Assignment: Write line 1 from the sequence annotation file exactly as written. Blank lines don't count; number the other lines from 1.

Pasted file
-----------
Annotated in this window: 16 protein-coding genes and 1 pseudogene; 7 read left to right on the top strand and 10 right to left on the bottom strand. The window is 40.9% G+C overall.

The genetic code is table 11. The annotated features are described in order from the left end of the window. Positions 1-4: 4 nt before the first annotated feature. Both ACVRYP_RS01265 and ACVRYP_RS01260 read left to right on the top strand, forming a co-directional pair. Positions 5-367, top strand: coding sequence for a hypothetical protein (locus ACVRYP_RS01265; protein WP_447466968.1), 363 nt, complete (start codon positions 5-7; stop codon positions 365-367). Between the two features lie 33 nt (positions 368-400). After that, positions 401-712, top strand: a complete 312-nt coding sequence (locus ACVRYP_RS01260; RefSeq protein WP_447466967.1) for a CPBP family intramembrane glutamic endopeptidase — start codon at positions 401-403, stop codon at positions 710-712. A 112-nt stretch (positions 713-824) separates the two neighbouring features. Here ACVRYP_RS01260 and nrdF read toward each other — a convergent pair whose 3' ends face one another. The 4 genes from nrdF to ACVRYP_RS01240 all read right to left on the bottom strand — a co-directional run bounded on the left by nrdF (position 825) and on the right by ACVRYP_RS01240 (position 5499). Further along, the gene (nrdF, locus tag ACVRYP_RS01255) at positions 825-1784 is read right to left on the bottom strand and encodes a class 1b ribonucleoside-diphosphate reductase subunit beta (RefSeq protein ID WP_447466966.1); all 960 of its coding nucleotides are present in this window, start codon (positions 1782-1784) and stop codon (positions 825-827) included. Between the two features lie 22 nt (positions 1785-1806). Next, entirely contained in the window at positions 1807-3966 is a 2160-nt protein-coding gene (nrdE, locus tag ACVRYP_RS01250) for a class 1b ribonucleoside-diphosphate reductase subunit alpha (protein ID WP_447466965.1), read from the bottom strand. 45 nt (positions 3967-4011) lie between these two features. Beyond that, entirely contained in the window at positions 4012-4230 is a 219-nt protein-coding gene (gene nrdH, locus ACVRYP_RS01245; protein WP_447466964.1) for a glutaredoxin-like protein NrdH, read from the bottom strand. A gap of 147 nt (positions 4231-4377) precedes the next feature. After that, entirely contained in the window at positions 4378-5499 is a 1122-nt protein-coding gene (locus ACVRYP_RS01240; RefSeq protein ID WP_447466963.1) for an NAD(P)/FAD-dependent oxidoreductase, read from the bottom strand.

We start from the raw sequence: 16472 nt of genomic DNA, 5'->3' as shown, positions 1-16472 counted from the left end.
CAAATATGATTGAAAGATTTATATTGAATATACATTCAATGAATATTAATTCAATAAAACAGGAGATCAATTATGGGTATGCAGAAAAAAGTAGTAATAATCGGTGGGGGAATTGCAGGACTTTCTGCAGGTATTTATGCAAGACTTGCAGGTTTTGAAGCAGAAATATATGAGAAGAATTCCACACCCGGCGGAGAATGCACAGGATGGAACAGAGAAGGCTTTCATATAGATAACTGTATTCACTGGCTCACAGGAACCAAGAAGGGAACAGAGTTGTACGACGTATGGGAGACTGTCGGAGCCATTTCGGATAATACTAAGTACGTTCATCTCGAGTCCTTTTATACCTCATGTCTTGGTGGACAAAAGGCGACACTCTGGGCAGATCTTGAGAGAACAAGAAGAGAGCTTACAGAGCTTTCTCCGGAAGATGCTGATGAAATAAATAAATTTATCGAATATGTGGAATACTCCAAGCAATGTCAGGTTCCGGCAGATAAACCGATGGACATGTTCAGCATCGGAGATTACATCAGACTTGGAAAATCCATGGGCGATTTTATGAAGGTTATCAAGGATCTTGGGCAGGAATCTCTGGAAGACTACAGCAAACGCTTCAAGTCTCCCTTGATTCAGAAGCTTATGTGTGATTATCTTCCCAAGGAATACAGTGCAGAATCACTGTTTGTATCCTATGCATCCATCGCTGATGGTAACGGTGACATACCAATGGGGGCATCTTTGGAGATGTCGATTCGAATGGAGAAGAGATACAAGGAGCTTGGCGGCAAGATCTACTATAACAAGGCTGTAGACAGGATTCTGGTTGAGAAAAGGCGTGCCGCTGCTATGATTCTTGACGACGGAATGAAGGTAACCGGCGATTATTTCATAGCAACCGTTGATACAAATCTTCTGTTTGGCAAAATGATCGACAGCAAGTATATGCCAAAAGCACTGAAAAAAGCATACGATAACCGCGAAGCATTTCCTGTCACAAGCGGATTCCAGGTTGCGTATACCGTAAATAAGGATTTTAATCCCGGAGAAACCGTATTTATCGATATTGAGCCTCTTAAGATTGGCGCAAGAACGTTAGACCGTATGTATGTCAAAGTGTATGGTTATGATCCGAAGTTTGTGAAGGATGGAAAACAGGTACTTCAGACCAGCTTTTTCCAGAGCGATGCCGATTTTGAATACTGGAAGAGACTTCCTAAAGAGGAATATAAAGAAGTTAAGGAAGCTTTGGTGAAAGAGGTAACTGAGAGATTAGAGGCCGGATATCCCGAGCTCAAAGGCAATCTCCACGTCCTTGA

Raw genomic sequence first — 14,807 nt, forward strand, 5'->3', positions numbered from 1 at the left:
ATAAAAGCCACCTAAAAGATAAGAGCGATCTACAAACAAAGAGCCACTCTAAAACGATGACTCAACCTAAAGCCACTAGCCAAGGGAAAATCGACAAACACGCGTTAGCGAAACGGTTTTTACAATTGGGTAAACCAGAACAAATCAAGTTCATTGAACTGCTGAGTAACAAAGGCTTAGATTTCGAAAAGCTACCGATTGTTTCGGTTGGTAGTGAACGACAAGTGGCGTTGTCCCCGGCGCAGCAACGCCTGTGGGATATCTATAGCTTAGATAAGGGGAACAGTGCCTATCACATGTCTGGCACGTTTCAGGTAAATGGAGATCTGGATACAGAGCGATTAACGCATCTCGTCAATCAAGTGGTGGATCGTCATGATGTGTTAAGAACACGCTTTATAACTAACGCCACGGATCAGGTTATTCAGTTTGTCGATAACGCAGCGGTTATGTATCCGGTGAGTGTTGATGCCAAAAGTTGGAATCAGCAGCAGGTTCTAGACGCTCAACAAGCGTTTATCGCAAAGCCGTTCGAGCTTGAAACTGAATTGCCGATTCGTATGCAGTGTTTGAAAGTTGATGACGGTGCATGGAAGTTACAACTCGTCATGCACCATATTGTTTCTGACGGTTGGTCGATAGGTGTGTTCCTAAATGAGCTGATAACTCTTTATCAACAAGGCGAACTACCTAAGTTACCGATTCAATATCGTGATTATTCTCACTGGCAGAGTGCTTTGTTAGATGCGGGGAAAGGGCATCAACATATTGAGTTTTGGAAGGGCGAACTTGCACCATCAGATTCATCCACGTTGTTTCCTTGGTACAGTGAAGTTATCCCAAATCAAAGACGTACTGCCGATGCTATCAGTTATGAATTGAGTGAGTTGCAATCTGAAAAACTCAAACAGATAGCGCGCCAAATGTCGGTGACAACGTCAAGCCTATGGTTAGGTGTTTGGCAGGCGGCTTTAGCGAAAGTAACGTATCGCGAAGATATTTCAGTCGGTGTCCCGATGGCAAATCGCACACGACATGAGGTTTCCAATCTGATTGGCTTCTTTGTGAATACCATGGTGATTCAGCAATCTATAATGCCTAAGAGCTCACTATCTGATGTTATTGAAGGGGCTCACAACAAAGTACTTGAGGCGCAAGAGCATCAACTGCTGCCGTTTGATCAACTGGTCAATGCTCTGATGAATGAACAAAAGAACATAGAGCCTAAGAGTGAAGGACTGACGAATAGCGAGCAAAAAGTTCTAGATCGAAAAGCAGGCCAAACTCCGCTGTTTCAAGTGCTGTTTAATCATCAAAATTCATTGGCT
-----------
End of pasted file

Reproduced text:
Annotated in this window: 16 protein-coding genes and 1 pseudogene; 7 read left to right on the top strand and 10 right to left on the bottom strand. The window is 40.9% G+C overall.